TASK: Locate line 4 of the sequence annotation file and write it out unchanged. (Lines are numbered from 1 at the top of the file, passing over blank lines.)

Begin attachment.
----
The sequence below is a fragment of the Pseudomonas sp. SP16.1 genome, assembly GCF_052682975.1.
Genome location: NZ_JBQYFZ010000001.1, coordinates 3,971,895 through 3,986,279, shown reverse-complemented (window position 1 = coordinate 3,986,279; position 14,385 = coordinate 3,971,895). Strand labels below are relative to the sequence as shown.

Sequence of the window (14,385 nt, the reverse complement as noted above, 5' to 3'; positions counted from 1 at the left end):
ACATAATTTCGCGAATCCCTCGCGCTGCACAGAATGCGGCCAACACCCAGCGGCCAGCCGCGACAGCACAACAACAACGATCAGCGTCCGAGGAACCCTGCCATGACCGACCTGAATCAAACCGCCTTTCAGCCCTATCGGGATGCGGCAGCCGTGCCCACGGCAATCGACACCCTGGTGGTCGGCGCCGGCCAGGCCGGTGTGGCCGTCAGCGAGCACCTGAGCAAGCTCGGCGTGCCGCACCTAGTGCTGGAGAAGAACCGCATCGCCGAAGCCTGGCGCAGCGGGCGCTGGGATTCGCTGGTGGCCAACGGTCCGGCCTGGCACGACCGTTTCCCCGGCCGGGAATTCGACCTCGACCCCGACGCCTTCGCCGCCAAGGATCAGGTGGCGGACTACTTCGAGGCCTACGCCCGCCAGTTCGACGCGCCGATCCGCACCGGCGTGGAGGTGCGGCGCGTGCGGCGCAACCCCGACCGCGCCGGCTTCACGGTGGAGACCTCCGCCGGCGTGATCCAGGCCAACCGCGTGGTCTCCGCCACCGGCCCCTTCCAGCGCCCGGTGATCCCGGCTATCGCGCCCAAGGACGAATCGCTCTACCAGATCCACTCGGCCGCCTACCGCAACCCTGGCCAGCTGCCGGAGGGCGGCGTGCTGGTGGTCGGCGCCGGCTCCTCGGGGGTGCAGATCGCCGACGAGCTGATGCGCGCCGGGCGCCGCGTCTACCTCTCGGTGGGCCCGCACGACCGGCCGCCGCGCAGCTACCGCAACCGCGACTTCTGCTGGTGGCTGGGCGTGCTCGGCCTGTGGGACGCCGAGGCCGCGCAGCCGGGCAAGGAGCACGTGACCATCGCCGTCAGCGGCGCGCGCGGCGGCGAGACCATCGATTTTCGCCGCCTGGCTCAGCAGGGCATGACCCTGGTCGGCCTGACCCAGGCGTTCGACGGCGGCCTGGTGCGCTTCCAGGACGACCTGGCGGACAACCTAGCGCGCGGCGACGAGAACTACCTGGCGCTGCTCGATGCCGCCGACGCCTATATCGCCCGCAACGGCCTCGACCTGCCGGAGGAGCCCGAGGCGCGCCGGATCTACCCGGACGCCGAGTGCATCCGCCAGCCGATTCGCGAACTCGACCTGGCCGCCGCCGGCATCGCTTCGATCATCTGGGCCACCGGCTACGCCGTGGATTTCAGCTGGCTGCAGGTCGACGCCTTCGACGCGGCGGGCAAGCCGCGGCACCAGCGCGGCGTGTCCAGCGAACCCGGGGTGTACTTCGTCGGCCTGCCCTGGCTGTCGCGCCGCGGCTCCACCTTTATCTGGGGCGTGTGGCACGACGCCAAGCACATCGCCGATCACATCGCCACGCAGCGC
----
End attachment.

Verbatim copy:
ACATAATTTCGCGAATCCCTCGCGCTGCACAGAATGCGGCCAACACCCAGCGGCCAGCCGCGACAGCACAACAACAACGATCAGCGTCCGAGGAACCCTGCCATGACCGACCTGAATCAAACCGCCTTTCAGCCCTATCGGGATGCGGCAGCCGTGCCCACGGCAATCGACACCCTGGTGGTCGGCGCCGGCCAGGCCGGTGTGGCCGTCAGCGAGCACCTGAGCAAGCTCGGCGTGCCGCACCTAGTGCTGGAGAAGAACCGCATCGCCGAAGCCTGGCGCAGCGGGCGCTGGGATTCGCTGGTGGCCAACGGTCCGGCCTGGCACGACCGTTTCCCCGGCCGGGAATTCGACCTCGACCCCGACGCCTTCGCCGCCAAGGATCAGGTGGCGGACTACTTCGAGGCCTACGCCCGCCAGTTCGACGCGCCGATCCGCACCGGCGTGGAGGTGCGGCGCGTGCGGCGCAACCCCGACCGCGCCGGCTTCACGGTGGAGACCTCCGCCGGCGTGATCCAGGCCAACCGCGTGGTCTCCGCCACCGGCCCCTTCCAGCGCCCGGTGATCCCGGCTATCGCGCCCAAGGACGAATCGCTCTACCAGATCCACTCGGCCGCCTACCGCAACCCTGGCCAGCTGCCGGAGGGCGGCGTGCTGGTGGTCGGCGCCGGCTCCTCGGGGGTGCAGATCGCCGACGAGCTGATGCGCGCCGGGCGCCGCGTCTACCTCTCGGTGGGCCCGCACGACCGGCCGCCGCGCAGCTACCGCAACCGCGACTTCTGCTGGTGGCTGGGCGTGCTCGGCCTGTGGGACGCCGAGGCCGCGCAGCCGGGCAAGGAGCACGTGACCATCGCCGTCAGCGGCGCGCGCGGCGGCGAGACCATCGATTTTCGCCGCCTGGCTCAGCAGGGCATGACCCTGGTCGGCCTGACCCAGGCGTTCGACGGCGGCCTGGTGCGCTTCCAGGACGACCTGGCGGACAACCTAGCGCGCGGCGACGAGAACTACCTGGCGCTGCTCGATGCCGCCGACGCCTATATCGCCCGCAACGGCCTCGACCTGCCGGAGGAGCCCGAGGCGCGCCGGATCTACCCGGACGCCGAGTGCATCCGCCAGCCGATTCGCGAACTCGACCTGGCCGCCGCCGGCATCGCTTCGATCATCTGGGCCACCGGCTACGCCGTGGATTTCAGCTGGCTGCAGGTCGACGCCTTCGACGCGGCGGGCAAGCCGCGGCACCAGCGCGGCGTGTCCAGCGAACCCGGGGTGTACTTCGTCGGCCTGCCCTGGCTGTCGCGCCGCGGCTCCACCTTTATCTGGGGCGTGTGGCACGACGCCAAGCACATCGCCGATCACATCGCCACGCAGCGC